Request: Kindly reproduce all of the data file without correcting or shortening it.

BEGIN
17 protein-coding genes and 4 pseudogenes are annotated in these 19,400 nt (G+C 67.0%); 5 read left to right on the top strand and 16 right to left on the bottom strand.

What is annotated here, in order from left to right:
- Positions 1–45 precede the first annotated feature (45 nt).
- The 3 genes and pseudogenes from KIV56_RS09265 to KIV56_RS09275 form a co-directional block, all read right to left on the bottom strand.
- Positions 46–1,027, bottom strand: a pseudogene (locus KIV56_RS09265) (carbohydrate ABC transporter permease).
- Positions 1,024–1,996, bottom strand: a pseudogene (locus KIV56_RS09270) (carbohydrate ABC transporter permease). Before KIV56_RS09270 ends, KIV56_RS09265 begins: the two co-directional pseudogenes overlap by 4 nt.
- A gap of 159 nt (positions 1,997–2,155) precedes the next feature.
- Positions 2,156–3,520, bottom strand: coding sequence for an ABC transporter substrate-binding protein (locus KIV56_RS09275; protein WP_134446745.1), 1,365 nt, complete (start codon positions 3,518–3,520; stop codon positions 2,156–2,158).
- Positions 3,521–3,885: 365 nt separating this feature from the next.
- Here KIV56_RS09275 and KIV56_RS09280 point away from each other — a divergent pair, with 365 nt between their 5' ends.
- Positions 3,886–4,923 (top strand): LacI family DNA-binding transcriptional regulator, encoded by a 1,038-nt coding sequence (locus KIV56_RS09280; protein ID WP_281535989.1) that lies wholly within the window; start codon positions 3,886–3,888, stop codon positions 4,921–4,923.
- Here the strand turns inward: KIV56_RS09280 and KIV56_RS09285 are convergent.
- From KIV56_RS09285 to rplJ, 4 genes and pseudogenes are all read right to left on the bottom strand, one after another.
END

17 protein-coding genes and 4 pseudogenes are annotated in these 19,400 nt (G+C 67.0%); 5 read left to right on the top strand and 16 right to left on the bottom strand.

What is annotated here, in order from left to right:
- Positions 1–45 precede the first annotated feature (45 nt).
- The 3 genes and pseudogenes from KIV56_RS09265 to KIV56_RS09275 form a co-directional block, all read right to left on the bottom strand.
- Positions 46–1,027, bottom strand: a pseudogene (locus KIV56_RS09265) (carbohydrate ABC transporter permease).
- Positions 1,024–1,996, bottom strand: a pseudogene (locus KIV56_RS09270) (carbohydrate ABC transporter permease). Before KIV56_RS09270 ends, KIV56_RS09265 begins: the two co-directional pseudogenes overlap by 4 nt.
- A gap of 159 nt (positions 1,997–2,155) precedes the next feature.
- Positions 2,156–3,520, bottom strand: coding sequence for an ABC transporter substrate-binding protein (locus KIV56_RS09275; protein WP_134446745.1), 1,365 nt, complete (start codon positions 3,518–3,520; stop codon positions 2,156–2,158).
- Positions 3,521–3,885: 365 nt separating this feature from the next.
- Here KIV56_RS09275 and KIV56_RS09280 point away from each other — a divergent pair, with 365 nt between their 5' ends.
- Positions 3,886–4,923 (top strand): LacI family DNA-binding transcriptional regulator, encoded by a 1,038-nt coding sequence (locus KIV56_RS09280; protein ID WP_281535989.1) that lies wholly within the window; start codon positions 3,886–3,888, stop codon positions 4,921–4,923.
- Here the strand turns inward: KIV56_RS09280 and KIV56_RS09285 are convergent.
- From KIV56_RS09285 to rplJ, 4 genes and pseudogenes are all read right to left on the bottom strand, one after another.